Instead of learning to stay above the fray, the group’s leaders taught them another lesson: How to jump into the muck.
Instead of learning one of life’s hardest lessons – ignoring your detractors – they learned how to present themselves in a display that could be considered passive-aggressive.
Instead of learning another lesson – don’t excite those who are all too ready to do your bidding – they watched two men they’ve never met, and whose characters are entirely questionable, speak for them.
Instead of learning how to handle matters discreetly, this impressionable group learned how to go public.
Instead of turning an opportunity – as gross as it was – into a learning experience that would benefit them well into their future, the Rutgers University woman’s basketball team was failed by its leaders. They taught the ladies how to get even.
The team’s coaches and the school’s administration were presented with an opportunity to prepare their young charges for the other insults and knocks they may receive later in life.
This is not to make light of what Don Imus said about the team. I don’t know if he’s is a racist, but he certainly sounded like one when offered up that gross description about them.
And I can’t help but think that the basketball team, filled with gifted student-athletes, was failed by its leaders, people who will leave a lasting impression on them.
Yes, they were insulted. Imus’ remark was gross, indecent, sophomoric, racist, sexist and absolutely inexcusable. But anyone who’s ever listened to Don Imus knows that’s his schtick. He insults people. So why stoop to his level, even if you don’t mean to?
The next time one of these ladies is insulted, the coach and Rutgers University likely won’t be standing by their side waiting for an apology on their behalf. It’s also likely that the Rev. Jesse Jackson and the Rev. Al Sharpton will have forgotten them.
So the next time they’re insulted, they’ll learn the lesson they should have learned during their collegiate years -- fugeddaboutit. Toughen up, in other words.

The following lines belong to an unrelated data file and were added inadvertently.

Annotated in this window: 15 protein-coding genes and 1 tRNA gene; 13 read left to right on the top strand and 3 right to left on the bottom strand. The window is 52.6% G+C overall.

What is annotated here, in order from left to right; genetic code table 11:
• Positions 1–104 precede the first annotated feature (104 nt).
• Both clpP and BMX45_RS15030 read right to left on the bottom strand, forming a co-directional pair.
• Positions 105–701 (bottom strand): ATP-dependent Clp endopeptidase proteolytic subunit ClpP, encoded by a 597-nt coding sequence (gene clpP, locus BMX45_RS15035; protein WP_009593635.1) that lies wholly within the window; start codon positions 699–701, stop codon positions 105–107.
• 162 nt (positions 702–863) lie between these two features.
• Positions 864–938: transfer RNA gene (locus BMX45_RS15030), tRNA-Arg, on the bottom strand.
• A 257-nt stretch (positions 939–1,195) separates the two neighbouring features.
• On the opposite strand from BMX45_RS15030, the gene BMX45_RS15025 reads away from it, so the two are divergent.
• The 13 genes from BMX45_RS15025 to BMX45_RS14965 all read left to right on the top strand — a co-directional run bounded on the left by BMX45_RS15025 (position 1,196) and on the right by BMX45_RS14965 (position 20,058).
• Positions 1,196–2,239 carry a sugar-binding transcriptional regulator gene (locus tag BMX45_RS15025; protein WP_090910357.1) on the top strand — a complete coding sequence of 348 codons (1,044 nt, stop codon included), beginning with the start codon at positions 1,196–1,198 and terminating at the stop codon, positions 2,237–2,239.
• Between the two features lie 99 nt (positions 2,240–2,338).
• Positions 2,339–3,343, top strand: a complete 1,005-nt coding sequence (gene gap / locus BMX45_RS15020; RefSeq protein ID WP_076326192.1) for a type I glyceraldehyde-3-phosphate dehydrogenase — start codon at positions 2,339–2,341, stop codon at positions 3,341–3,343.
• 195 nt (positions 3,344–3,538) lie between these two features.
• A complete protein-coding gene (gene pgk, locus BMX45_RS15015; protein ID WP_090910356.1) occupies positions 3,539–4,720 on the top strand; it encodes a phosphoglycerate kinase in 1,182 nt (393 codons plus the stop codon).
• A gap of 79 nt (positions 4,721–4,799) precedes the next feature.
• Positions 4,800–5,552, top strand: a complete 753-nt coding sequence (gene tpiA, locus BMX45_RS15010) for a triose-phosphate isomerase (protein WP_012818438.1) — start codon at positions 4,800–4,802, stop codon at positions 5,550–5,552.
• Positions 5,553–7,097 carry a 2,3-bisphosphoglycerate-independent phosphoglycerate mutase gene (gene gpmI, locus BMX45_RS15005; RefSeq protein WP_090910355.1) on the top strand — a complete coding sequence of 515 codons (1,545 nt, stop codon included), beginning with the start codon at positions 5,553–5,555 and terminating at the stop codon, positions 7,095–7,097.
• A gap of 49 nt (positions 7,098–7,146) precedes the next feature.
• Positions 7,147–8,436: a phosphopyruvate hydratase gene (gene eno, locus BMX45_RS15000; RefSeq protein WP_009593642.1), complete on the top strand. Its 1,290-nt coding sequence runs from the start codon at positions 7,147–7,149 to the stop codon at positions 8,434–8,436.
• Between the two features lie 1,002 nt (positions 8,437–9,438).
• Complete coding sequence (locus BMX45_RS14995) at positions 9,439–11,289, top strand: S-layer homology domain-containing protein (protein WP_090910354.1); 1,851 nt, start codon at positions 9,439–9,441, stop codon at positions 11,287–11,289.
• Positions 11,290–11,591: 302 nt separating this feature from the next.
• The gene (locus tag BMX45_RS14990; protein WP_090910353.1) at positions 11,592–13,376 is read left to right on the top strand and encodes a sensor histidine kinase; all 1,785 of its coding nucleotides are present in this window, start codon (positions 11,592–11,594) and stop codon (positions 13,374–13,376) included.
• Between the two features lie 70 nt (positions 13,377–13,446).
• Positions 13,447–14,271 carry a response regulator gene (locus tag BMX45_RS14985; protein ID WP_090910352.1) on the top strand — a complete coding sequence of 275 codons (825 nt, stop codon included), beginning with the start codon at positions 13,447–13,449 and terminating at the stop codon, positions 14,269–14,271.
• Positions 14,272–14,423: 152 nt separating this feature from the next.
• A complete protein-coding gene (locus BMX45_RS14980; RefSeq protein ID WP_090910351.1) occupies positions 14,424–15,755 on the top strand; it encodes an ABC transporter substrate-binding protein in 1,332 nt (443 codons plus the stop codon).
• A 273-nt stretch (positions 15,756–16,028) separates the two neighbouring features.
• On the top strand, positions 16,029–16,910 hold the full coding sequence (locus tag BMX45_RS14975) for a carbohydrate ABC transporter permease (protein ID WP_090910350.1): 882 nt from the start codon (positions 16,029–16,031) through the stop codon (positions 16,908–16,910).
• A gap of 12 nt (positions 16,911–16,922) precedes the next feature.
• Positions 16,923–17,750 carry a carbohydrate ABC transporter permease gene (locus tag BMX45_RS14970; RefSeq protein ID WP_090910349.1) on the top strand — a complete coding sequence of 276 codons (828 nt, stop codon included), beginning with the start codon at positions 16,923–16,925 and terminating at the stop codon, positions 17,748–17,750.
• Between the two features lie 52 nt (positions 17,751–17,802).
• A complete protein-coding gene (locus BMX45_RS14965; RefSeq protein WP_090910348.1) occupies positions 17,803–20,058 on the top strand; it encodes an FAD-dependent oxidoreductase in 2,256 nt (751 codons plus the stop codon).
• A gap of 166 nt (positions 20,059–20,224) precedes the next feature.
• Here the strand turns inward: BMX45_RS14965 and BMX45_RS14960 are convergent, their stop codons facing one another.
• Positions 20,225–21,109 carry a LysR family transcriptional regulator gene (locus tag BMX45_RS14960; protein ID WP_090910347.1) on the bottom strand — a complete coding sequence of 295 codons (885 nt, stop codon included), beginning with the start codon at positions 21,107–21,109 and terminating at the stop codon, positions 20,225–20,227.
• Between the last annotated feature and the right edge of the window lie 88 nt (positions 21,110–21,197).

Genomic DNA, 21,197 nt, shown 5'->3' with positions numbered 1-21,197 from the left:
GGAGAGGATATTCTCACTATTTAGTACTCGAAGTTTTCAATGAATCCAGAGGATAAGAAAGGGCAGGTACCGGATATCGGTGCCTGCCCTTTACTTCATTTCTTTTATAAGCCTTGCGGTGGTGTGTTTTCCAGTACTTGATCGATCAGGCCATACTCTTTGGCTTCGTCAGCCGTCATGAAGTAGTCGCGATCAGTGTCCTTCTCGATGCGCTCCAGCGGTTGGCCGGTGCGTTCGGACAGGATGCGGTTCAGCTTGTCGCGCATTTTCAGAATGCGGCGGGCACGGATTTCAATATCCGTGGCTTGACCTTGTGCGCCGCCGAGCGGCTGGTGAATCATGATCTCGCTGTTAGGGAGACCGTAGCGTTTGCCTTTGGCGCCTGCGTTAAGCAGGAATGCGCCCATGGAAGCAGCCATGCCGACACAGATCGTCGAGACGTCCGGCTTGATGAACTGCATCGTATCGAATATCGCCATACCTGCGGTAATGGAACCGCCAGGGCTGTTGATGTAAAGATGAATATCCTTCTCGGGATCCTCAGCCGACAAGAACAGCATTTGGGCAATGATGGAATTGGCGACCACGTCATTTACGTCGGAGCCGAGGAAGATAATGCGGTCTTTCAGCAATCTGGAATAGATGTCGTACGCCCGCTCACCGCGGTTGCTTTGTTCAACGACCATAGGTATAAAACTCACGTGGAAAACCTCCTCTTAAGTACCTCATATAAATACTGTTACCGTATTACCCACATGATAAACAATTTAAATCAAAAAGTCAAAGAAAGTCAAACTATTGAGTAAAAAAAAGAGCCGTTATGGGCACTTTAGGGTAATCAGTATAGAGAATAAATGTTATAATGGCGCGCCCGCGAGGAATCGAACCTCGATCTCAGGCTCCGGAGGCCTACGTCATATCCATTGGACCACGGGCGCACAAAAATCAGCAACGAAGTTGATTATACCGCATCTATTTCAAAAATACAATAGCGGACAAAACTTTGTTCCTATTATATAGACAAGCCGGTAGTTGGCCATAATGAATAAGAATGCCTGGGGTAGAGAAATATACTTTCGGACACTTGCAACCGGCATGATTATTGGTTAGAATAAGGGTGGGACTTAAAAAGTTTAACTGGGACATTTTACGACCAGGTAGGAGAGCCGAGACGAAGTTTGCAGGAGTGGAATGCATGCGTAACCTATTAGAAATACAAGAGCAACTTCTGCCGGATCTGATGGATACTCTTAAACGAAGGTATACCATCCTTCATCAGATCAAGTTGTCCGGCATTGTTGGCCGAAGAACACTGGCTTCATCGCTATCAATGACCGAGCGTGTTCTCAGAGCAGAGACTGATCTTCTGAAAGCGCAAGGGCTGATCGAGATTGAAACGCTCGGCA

It’s one of the hardest lessons to learn. Insults cut to our core. The ladies of the Rutgers basketball team were probably thinking they were doing all the right things in this life, when suddenly, without warning, some jerk – who happened to have a nationally syndicated radio show – deeply offended them with a few choice words.
It’s no surprise that they, their families, their coach and the University felt awful about the insult fired off at these accomplished young ladies. They should have.
But the coach and the University’s administration could have done their young charges a far better service had they quietly taken them aside, without any reporters, and delivered this message: “That’s life – especially in the fishbowl of collegiate athletics.
“There will always be someone willing to insult you. If it happens, ignore it and move on. Don’t dwell it. If you do, your assailant wins.
“Also keep this in mind: If this happens to you, after you leave college, we won’t be there to defend you. Your loved ones won’t be able to help you either. And as far as Jesse Jackson and Al Sharpton are concerned, they’ll be off frying bigger fish.
“If you let the insult run off of you like water, there’s a better chance you’ll go through this life at peace with yourself and others. That’s what matters. That’s justice!”
And that would have been the end of it so far as the basketball team was concerned. The coach and the University’s administration would have placed themselves and their team above the fray, showing them how to deal with terrible incidents from unkind people.